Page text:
Photo: Steve Jurvetson (Flickr)
Megabytes, gigabytes, terabytes, petabytes, exabytes, and zettabytes are all units of data storage. The amount of archived data in the world is growing rapidly.
By 2020, it’s predicted the amount will reach 44 billion terabytes, or 44 zettabytes. By 2040, if people tried to store it all on flash memory sticks, there wouldn’t be enough microchip grade silicon in the world to hold it all.
Some scientists think it’s possible to do it the same way that living things do: using DNA. In 2016, researchers at Microsoft and the University of Washington reported storing and retrieving 200 megabytes of information using DNA. Theoretically, just one gram of DNA can store a billion terabytes.
For those familiar with the costs of the 1990′s human genome project, the idea of that could sound very expensive. That project which involved synthesizing and reading DNA sequences had a final cost of approximately 2.7 billion dollars.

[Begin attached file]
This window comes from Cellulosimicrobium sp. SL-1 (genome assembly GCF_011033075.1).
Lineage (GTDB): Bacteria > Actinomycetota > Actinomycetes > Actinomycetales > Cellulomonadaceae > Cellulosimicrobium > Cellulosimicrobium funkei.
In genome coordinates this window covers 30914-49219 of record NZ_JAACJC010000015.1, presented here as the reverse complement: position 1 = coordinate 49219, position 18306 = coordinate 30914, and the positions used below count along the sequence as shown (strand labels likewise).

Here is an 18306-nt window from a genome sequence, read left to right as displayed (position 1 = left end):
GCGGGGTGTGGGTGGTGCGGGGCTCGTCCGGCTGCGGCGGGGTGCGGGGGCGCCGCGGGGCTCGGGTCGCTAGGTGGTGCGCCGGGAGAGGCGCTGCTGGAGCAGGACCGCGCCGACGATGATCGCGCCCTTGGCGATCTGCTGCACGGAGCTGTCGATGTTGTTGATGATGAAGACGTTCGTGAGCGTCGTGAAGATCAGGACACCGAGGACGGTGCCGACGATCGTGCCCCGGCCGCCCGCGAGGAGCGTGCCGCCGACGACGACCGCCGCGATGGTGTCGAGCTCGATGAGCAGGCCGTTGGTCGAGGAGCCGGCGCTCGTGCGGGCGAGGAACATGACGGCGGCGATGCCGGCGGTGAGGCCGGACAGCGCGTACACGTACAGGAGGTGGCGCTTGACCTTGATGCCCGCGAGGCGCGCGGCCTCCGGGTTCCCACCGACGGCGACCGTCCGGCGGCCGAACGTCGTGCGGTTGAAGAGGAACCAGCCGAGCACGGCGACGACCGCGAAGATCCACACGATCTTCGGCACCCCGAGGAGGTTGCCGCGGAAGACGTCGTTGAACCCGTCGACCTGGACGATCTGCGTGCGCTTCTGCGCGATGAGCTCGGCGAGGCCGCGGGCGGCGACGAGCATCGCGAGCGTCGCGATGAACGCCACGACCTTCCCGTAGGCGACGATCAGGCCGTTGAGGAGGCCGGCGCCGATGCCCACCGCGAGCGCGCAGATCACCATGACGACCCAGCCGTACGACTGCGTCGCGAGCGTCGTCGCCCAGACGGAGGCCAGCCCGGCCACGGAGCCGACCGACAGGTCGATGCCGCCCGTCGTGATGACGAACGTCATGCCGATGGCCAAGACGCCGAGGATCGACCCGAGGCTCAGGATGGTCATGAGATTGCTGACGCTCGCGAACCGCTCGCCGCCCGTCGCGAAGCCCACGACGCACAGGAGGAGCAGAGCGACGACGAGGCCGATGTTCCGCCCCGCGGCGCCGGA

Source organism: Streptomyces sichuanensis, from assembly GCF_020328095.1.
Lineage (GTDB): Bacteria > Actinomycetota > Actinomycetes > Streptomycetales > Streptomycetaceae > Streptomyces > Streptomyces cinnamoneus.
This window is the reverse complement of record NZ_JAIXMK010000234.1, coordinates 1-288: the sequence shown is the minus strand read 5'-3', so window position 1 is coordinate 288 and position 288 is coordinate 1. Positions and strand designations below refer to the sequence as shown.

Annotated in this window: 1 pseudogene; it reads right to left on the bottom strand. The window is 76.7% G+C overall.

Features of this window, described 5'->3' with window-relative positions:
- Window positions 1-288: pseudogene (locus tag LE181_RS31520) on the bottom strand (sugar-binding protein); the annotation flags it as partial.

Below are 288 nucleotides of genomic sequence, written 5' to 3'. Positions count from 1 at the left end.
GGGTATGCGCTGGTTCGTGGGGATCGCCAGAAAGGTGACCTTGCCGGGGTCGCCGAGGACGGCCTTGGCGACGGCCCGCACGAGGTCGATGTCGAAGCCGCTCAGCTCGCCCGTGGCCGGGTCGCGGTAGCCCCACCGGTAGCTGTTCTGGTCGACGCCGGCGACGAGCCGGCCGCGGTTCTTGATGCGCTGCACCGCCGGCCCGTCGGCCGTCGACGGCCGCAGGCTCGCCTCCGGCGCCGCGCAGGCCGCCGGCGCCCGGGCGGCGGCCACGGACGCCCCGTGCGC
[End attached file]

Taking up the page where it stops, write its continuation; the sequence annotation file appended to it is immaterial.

DNA reading technology has since improved dramatically. By 2016, it only cost a thousand dollars to sequence a human genome, and the technology is still rapidly progressing. Writing DNA is harder, but also getting easier and cheaper. Soon, DNA may be cost competitive with other forms of data storage.
Synthetic DNA is already being regularly produced in many labs. This DNA is not based upon a particular person’s or animal’s sequence, but is created and produced within the lab.
DNA would be great for long term storage. In 2013 researchers read the genome of a horse from a bone trapped in permafrost for seventy thousand years. By comparison, at major data centers nobody trusts a hard drive for more than three years, or a tape for more than ten.
To make this all work, DNA reading and writing technology need to improve a million‑fold, but some experts think this is entirely feasible.
Sources and Further Reading:
- “An Overview of the Human Genome Project.” National Human Genome Research Institute (NHGRI). November 8, 2012. Accessed January 03, 2017.
- Gu, Min, Qiming Zhang, and Simone Lamon. “Nanomaterials for optical data storage.” Nature.com. October 11, 2016. Accessed January 3, 2017.
- Patel, Prachi. “Tech Turns to Biology as Data Storage Needs Explode.” Scientific American. May 31, 2016. Accessed January 3, 2017.